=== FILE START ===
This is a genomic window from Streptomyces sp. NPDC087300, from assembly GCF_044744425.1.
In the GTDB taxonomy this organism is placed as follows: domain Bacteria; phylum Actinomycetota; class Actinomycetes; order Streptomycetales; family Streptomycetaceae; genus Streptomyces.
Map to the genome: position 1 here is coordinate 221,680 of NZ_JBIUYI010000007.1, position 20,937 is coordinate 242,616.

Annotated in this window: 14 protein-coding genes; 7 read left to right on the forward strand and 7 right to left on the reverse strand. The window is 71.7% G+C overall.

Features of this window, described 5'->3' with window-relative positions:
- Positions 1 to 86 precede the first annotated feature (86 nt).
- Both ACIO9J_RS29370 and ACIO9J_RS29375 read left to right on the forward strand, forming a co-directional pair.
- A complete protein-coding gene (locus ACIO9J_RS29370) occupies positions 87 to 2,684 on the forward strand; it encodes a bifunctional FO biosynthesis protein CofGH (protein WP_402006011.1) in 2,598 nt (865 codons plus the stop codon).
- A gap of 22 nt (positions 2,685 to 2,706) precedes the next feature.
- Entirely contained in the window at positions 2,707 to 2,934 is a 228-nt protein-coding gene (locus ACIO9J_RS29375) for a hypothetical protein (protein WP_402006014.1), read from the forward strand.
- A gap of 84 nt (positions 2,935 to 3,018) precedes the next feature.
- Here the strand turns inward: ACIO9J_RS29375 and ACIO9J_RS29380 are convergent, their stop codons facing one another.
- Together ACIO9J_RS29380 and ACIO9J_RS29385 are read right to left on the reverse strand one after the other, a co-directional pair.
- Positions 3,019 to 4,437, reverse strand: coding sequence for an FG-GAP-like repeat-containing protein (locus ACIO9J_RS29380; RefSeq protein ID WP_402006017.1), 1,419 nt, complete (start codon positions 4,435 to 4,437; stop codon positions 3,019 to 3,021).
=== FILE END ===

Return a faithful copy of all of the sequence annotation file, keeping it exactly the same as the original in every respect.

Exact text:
This is a genomic window from Streptomyces sp. NPDC087300, from assembly GCF_044744425.1.
In the GTDB taxonomy this organism is placed as follows: domain Bacteria; phylum Actinomycetota; class Actinomycetes; order Streptomycetales; family Streptomycetaceae; genus Streptomyces.
Map to the genome: position 1 here is coordinate 221,680 of NZ_JBIUYI010000007.1, position 20,937 is coordinate 242,616.

Annotated in this window: 14 protein-coding genes; 7 read left to right on the forward strand and 7 right to left on the reverse strand. The window is 71.7% G+C overall.

Features of this window, described 5'->3' with window-relative positions:
- Positions 1 to 86 precede the first annotated feature (86 nt).
- Both ACIO9J_RS29370 and ACIO9J_RS29375 read left to right on the forward strand, forming a co-directional pair.
- A complete protein-coding gene (locus ACIO9J_RS29370) occupies positions 87 to 2,684 on the forward strand; it encodes a bifunctional FO biosynthesis protein CofGH (protein WP_402006011.1) in 2,598 nt (865 codons plus the stop codon).
- A gap of 22 nt (positions 2,685 to 2,706) precedes the next feature.
- Entirely contained in the window at positions 2,707 to 2,934 is a 228-nt protein-coding gene (locus ACIO9J_RS29375) for a hypothetical protein (protein WP_402006014.1), read from the forward strand.
- A gap of 84 nt (positions 2,935 to 3,018) precedes the next feature.
- Here the strand turns inward: ACIO9J_RS29375 and ACIO9J_RS29380 are convergent, their stop codons facing one another.
- Together ACIO9J_RS29380 and ACIO9J_RS29385 are read right to left on the reverse strand one after the other, a co-directional pair.
- Positions 3,019 to 4,437, reverse strand: coding sequence for an FG-GAP-like repeat-containing protein (locus ACIO9J_RS29380; RefSeq protein ID WP_402006017.1), 1,419 nt, complete (start codon positions 4,435 to 4,437; stop codon positions 3,019 to 3,021).